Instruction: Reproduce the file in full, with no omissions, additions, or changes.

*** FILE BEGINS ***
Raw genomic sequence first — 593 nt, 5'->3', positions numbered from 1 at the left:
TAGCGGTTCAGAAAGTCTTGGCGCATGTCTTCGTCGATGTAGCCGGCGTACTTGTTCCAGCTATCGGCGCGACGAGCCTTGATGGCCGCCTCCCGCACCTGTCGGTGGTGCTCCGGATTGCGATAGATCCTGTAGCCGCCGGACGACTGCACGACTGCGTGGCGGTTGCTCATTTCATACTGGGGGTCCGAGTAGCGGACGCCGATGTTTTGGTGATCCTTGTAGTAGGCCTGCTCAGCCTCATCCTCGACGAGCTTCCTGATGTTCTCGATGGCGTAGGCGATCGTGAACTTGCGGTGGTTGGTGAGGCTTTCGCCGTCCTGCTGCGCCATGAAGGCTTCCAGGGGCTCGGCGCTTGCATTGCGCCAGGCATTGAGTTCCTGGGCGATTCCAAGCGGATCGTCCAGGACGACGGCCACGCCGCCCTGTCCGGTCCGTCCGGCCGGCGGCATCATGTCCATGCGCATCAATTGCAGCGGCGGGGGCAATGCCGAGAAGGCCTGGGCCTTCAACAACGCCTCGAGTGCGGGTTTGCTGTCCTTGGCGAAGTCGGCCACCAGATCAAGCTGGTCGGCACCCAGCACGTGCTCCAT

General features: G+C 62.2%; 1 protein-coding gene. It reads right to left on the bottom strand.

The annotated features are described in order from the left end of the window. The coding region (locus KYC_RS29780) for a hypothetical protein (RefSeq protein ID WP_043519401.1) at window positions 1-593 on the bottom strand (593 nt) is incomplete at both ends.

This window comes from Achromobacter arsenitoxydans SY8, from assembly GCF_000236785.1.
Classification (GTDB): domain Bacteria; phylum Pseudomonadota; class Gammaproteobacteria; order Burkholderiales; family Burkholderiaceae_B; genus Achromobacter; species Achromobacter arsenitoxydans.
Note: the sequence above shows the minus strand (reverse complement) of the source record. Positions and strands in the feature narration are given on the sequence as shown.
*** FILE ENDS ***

Raw genomic sequence first — 593 nt, 5'->3', positions numbered from 1 at the left:
TAGCGGTTCAGAAAGTCTTGGCGCATGTCTTCGTCGATGTAGCCGGCGTACTTGTTCCAGCTATCGGCGCGACGAGCCTTGATGGCCGCCTCCCGCACCTGTCGGTGGTGCTCCGGATTGCGATAGATCCTGTAGCCGCCGGACGACTGCACGACTGCGTGGCGGTTGCTCATTTCATACTGGGGGTCCGAGTAGCGGACGCCGATGTTTTGGTGATCCTTGTAGTAGGCCTGCTCAGCCTCATCCTCGACGAGCTTCCTGATGTTCTCGATGGCGTAGGCGATCGTGAACTTGCGGTGGTTGGTGAGGCTTTCGCCGTCCTGCTGCGCCATGAAGGCTTCCAGGGGCTCGGCGCTTGCATTGCGCCAGGCATTGAGTTCCTGGGCGATTCCAAGCGGATCGTCCAGGACGACGGCCACGCCGCCCTGTCCGGTCCGTCCGGCCGGCGGCATCATGTCCATGCGCATCAATTGCAGCGGCGGGGGCAATGCCGAGAAGGCCTGGGCCTTCAACAACGCCTCGAGTGCGGGTTTGCTGTCCTTGGCGAAGTCGGCCACCAGATCAAGCTGGTCGGCACCCAGCACGTGCTCCAT

General features: G+C 62.2%; 1 protein-coding gene. It reads right to left on the bottom strand.

The annotated features are described in order from the left end of the window. The coding region (locus KYC_RS29780) for a hypothetical protein (RefSeq protein ID WP_043519401.1) at window positions 1-593 on the bottom strand (593 nt) is incomplete at both ends.

This window comes from Achromobacter arsenitoxydans SY8, from assembly GCF_000236785.1.
Classification (GTDB): domain Bacteria; phylum Pseudomonadota; class Gammaproteobacteria; order Burkholderiales; family Burkholderiaceae_B; genus Achromobacter; species Achromobacter arsenitoxydans.
Note: the sequence above shows the minus strand (reverse complement) of the source record. Positions and strands in the feature narration are given on the sequence as shown.